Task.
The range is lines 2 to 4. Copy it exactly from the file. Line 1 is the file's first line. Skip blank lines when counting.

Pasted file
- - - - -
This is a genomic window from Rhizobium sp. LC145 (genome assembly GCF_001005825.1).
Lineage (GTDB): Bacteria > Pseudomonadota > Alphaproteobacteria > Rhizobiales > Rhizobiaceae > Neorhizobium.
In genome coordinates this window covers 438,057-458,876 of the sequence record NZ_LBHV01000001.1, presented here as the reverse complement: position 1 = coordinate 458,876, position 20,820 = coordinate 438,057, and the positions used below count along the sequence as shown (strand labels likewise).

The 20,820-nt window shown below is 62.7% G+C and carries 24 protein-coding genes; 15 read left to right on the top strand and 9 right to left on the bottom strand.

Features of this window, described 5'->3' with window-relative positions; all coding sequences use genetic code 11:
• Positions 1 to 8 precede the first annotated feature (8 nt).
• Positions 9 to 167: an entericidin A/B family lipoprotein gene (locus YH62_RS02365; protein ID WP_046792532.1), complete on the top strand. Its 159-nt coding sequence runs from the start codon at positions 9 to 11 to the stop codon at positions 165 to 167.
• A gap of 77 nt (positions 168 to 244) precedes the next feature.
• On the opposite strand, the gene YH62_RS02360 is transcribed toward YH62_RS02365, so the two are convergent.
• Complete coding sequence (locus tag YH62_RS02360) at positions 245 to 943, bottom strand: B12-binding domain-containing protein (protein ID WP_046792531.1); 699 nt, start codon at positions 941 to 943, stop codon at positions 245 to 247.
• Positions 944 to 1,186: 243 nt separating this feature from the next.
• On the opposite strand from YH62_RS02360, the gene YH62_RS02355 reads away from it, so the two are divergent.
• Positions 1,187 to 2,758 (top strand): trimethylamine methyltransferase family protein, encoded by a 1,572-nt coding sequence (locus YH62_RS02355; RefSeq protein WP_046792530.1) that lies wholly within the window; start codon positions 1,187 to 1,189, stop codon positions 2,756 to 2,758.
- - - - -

Lineage (GTDB): Bacteria > Pseudomonadota > Alphaproteobacteria > Rhizobiales > Rhizobiaceae > Neorhizobium.
In genome coordinates this window covers 438,057-458,876 of the sequence record NZ_LBHV01000001.1, presented here as the reverse complement: position 1 = coordinate 458,876, position 20,820 = coordinate 438,057, and the positions used below count along the sequence as shown (strand labels likewise).

The 20,820-nt window shown below is 62.7% G+C and carries 24 protein-coding genes; 15 read left to right on the top strand and 9 right to left on the bottom strand.